The hotly anticipated clash was on the cards when the draw was made last week, placing them both in the ‘group of death’ in the bottom half of the draw. It will take place not before 5pm on Wednesday on Stadium 1.
It will be the 36th installment of one of tennis’ most celebrated rivalries, just a few weeks on from their five-set battle in the Australian Open final, which saw Federer return from a five-month injury layoff to capture his 18th Grand Slam championship. Nadal leads their FedEx ATP Head2Head rivalry 23-12.
“He has the talent to do very difficult things that look easy. He's able to take the ball very early. Serve and first shot, he creates a lot of winners with that, the two first shots,” Nadal said of Federer.
“And then he's able to take the ball always from inside, and he's very quick going to the net. If you play a short ball, then you know that he’s going to go inside and going to hit a winner, going to play a shot [to your] forehand or backhand, goes to the net, and you are going to be in big trouble.”
Nadal was first to advance Tuesday, defeating Fernando Verdasco 6-3, 7-5. The 30-year-old claimed his 50th win at the Indian Wells Tennis Garden as he defeated Verdasco in one hour and 29 minutes. The Mallorcan has won three of his 28 ATP World Tour Masters 1000 crowns in the desert, lifting the trophy in 2007 (d. Djokovic), 2009 (d. Murray) and 2013 (d. del Potro).
“I played a good match, no? Very aggressive with my serve, serving well, hitting good forehands, good backhands... Very happy. I think I played much better today than the first day,” Nadal said. “So very pleased with my performance.”
Under a hot sun in the Coachella Valley, Nadal improved to a 16-3 mark against Verdasco in their first meeting since he beat the Madrid native at the same stage of the BNP Paribas Open 12 months ago.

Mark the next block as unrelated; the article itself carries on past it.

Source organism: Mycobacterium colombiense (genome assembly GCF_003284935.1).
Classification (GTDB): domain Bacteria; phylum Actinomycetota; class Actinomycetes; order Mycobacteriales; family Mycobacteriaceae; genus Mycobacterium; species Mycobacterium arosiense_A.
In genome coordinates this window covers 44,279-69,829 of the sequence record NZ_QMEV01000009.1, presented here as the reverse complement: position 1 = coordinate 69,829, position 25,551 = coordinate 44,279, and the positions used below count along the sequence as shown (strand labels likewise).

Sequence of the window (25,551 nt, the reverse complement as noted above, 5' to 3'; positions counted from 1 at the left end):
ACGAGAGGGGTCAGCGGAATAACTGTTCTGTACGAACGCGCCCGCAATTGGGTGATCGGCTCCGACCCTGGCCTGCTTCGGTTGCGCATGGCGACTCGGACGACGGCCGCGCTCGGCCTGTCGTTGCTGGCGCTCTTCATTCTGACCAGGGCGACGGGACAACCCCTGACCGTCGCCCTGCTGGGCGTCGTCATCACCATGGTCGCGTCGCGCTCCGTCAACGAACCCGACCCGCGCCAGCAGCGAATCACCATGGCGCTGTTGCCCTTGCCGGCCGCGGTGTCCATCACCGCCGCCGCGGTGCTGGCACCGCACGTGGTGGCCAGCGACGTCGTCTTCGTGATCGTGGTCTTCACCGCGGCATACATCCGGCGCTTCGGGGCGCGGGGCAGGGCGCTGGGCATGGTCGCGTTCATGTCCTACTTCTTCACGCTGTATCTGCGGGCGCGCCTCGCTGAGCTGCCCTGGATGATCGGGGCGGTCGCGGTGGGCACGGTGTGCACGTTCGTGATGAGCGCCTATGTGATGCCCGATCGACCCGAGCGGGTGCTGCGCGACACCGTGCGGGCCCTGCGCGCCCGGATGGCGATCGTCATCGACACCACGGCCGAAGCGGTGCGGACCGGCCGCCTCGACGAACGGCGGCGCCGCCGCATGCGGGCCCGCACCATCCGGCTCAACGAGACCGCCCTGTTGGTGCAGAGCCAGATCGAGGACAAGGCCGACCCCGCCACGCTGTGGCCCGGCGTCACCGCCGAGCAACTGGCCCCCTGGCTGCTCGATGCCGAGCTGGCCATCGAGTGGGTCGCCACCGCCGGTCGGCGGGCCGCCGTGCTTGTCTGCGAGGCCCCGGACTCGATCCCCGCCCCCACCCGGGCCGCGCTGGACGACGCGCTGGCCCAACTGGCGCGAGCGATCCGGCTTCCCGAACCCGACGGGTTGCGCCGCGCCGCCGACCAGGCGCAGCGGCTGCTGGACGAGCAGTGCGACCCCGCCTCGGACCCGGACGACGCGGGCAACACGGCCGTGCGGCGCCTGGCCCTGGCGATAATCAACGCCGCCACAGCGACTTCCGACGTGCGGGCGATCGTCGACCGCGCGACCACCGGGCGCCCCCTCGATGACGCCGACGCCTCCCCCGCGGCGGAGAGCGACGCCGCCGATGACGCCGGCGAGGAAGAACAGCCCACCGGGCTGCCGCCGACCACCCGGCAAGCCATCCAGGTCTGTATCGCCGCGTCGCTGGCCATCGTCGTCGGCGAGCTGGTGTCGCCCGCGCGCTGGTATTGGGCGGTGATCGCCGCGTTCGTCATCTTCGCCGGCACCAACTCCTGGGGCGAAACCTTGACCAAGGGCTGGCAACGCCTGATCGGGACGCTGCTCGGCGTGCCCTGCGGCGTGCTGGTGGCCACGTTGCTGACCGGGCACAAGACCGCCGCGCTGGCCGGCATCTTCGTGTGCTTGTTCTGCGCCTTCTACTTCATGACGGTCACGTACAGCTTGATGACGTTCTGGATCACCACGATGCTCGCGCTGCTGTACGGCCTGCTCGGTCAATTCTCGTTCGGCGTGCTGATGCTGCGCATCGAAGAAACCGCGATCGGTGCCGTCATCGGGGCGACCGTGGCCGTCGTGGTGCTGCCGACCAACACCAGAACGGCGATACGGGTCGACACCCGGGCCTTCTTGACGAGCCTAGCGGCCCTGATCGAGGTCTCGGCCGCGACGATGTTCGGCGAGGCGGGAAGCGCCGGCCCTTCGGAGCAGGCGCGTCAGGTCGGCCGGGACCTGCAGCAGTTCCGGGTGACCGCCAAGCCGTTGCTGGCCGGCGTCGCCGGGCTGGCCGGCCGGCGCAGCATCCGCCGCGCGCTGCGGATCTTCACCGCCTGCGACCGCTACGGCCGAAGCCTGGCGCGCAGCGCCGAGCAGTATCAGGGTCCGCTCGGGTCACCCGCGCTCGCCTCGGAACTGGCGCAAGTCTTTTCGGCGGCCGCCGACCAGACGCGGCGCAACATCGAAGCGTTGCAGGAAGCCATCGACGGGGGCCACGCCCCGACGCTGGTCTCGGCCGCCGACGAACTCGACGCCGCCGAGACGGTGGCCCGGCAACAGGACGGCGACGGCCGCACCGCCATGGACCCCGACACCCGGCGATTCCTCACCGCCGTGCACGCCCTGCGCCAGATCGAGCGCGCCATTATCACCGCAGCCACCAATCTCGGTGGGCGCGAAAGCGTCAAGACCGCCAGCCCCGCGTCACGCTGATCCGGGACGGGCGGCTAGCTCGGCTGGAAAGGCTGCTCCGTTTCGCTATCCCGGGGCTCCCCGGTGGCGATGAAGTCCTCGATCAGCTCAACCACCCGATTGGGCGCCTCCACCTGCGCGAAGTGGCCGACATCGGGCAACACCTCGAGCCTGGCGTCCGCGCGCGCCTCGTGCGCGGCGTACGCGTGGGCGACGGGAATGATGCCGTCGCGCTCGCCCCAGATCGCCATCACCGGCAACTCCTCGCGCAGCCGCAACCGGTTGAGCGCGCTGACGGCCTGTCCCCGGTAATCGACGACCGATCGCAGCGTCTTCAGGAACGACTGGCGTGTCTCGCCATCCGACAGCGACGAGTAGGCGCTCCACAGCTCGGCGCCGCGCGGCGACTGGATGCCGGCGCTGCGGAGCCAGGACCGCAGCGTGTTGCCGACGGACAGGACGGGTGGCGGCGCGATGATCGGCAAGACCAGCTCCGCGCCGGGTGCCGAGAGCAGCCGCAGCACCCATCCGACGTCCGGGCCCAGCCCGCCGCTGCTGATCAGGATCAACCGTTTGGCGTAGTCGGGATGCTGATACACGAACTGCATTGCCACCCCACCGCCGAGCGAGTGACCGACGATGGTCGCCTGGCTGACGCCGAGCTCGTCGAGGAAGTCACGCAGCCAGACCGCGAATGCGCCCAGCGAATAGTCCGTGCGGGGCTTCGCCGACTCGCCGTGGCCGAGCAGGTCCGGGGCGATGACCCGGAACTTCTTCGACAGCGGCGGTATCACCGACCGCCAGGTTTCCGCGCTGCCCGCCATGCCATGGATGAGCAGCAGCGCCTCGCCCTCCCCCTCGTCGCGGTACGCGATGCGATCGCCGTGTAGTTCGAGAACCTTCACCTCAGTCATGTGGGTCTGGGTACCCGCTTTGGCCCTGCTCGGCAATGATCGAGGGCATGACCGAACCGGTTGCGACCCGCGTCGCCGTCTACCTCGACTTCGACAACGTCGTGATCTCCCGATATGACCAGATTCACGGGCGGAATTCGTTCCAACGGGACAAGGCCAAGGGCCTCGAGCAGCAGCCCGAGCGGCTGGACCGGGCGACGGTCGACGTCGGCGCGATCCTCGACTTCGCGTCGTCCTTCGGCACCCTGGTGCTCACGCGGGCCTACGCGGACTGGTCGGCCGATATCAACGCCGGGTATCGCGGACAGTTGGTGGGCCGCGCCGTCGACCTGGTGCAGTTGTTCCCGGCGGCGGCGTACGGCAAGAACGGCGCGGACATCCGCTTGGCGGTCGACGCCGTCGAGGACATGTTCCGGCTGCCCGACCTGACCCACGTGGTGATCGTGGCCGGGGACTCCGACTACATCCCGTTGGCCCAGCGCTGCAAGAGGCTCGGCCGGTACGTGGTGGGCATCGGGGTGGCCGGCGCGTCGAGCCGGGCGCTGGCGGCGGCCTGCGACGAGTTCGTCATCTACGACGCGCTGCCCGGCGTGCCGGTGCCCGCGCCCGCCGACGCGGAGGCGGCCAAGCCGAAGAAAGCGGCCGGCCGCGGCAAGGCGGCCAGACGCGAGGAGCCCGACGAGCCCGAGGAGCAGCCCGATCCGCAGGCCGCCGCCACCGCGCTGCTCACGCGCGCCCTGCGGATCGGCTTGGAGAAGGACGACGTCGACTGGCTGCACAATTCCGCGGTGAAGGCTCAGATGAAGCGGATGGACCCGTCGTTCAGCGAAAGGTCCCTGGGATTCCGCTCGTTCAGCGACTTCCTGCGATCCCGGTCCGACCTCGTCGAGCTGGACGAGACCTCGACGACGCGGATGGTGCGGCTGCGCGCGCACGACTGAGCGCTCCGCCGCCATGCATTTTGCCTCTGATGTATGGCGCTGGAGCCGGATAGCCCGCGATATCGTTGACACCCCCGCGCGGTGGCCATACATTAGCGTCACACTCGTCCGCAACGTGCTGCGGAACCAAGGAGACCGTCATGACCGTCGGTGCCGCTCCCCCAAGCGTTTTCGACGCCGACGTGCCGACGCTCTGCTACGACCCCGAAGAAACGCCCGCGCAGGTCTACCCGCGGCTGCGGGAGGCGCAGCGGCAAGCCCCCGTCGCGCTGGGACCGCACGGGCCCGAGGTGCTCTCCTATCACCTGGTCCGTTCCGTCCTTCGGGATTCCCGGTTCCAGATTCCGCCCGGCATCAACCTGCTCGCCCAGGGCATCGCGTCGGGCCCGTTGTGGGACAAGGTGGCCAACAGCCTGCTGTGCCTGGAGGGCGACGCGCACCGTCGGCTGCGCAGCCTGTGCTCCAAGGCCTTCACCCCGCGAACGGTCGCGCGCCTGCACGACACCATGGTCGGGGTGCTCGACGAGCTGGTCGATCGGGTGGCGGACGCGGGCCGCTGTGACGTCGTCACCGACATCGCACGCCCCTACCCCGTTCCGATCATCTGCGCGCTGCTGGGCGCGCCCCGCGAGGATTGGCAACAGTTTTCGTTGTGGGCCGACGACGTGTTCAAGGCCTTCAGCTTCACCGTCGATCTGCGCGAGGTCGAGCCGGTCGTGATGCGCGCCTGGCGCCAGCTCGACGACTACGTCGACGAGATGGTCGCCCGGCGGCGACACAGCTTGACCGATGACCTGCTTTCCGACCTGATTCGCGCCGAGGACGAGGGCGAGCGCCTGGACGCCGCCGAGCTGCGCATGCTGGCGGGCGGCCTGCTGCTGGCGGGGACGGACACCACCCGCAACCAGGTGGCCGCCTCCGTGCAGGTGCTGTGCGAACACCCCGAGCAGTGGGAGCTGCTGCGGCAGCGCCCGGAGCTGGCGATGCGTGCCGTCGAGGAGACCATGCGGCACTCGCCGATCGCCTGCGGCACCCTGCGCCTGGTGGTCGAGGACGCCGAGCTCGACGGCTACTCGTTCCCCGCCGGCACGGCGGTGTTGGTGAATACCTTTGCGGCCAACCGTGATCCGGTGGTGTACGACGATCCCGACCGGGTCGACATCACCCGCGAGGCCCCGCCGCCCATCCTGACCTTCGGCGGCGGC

Nadal broke Verdasco to love in the eighth game of the opener and drew blood in the early stages of the second set with a break in the third game. Verdasco rallied to level in the fourth game, but Nadal broke through decisively in the 11th game, with the pressure telling on Verdasco. Nadal closed it out with a hold to 15.
Federer had a closer contest with Steve Johnson, edging the American 7-6(3), 7-6(4) in a match where neither man was able to break serve. Federer was denied four break point opportunities, but took his chance in both tie-breaks to claim victory in one hour and 34 minutes, only surrendering six points behind his first serve in the match.
The 35-year-old Federer is bidding to win the Indian Wells crown for the fifth time, following triumphs in 2004 (d. Henman), 2005 (d. Hewitt), 2006 (d. Blake) and 2012 (d. Isner). He also finished runner-up in 2014 and 2015 (l. to Djokovic both times).
He holds high hopes for his second showdown with Nadal of 2017. The last time they met was their five-set epic in the Australian Open final.
“That's why I came here, to play against guys like Rafa. Now we have it,” Federer said. “I'm going to be excited now, I’d better be excited now otherwise I came for the wrong reasons.”
Federer said he would draw some confidence from his run Down Under but was still treating this early part of the season as his comeback. “I try to see it really as another opportunity to build upon something for the rest of the season,” he said.
“So regardless of Australia, winning or losing, I'm going to try to go out there and try to play free again. I think it's really important.
“I'm really happy that I got my energy back, because in Dubai I was actually still quite tired. I feel like tomorrow if I move well I will definitely have a chance against Rafa.”